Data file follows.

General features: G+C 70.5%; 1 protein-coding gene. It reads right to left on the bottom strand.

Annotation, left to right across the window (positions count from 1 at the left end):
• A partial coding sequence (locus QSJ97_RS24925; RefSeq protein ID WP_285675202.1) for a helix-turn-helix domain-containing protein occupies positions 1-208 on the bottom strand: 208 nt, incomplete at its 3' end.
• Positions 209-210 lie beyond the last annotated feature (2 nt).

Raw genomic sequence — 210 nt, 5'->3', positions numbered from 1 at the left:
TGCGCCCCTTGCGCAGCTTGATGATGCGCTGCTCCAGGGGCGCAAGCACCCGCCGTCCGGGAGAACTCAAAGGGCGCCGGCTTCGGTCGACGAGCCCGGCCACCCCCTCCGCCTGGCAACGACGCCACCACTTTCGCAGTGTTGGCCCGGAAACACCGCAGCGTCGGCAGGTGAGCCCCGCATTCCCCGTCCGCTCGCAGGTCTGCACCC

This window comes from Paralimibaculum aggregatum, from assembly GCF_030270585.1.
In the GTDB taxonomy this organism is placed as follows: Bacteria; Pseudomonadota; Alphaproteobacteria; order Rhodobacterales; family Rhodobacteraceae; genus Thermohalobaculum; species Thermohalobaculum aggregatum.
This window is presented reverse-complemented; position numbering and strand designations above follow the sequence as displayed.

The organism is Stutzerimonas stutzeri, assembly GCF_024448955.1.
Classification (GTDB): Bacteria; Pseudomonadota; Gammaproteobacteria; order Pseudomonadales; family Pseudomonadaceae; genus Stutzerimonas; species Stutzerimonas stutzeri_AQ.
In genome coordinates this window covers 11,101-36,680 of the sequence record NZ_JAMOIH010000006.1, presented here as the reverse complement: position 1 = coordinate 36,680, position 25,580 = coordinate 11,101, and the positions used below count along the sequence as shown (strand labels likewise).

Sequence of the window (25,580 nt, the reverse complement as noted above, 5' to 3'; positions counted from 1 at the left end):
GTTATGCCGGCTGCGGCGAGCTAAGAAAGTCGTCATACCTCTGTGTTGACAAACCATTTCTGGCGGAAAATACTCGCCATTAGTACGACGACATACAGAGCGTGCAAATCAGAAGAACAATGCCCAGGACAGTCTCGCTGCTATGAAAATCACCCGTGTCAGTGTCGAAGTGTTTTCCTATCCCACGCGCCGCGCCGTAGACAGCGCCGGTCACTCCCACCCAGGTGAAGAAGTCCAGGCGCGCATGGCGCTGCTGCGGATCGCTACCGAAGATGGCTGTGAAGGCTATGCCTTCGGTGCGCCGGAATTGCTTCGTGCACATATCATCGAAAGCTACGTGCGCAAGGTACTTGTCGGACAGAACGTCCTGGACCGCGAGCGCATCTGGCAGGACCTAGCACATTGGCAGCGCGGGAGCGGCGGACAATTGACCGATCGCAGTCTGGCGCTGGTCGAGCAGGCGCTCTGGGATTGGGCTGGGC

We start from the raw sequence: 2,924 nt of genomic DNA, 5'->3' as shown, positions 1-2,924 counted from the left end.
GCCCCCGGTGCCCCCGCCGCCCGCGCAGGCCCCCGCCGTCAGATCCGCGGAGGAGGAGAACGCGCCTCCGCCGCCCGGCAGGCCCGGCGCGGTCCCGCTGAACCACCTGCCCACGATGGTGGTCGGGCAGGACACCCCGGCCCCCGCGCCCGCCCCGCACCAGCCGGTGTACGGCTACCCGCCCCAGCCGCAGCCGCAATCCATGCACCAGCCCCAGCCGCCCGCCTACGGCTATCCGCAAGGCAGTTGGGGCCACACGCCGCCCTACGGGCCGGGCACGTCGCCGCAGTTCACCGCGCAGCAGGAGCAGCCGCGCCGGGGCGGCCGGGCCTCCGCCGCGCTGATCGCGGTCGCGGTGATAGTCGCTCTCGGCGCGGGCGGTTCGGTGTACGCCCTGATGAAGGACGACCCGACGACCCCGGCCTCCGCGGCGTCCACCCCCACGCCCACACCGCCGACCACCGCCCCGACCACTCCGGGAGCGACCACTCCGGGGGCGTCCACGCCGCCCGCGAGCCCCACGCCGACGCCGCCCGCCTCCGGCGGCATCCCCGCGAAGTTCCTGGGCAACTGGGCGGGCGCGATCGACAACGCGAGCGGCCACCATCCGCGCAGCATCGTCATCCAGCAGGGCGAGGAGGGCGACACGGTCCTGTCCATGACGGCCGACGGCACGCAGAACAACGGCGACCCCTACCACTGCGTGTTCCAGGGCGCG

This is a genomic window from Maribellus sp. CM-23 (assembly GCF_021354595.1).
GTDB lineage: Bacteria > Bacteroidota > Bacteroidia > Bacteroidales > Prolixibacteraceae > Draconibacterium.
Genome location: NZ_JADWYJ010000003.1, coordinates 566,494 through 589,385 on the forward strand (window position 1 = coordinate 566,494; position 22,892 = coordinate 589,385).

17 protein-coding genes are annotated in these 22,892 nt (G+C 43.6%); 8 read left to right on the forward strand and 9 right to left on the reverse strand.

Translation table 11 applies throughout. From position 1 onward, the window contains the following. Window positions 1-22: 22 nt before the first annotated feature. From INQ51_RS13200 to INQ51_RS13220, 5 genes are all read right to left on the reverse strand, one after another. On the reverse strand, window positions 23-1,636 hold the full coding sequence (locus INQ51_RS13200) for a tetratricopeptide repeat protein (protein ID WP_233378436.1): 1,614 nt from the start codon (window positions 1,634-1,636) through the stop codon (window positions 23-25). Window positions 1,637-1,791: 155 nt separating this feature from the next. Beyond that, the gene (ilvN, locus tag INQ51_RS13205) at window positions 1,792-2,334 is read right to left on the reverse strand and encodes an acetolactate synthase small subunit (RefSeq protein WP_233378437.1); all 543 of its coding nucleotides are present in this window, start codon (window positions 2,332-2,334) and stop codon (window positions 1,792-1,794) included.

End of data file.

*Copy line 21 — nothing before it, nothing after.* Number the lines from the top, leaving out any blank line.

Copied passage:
Translation table 11 applies throughout. From position 1 onward, the window contains the following. Window positions 1-22: 22 nt before the first annotated feature. From INQ51_RS13200 to INQ51_RS13220, 5 genes are all read right to left on the reverse strand, one after another. On the reverse strand, window positions 23-1,636 hold the full coding sequence (locus INQ51_RS13200) for a tetratricopeptide repeat protein (protein ID WP_233378436.1): 1,614 nt from the start codon (window positions 1,634-1,636) through the stop codon (window positions 23-25). Window positions 1,637-1,791: 155 nt separating this feature from the next. Beyond that, the gene (ilvN, locus tag INQ51_RS13205) at window positions 1,792-2,334 is read right to left on the reverse strand and encodes an acetolactate synthase small subunit (RefSeq protein WP_233378437.1); all 543 of its coding nucleotides are present in this window, start codon (window positions 2,332-2,334) and stop codon (window positions 1,792-1,794) included.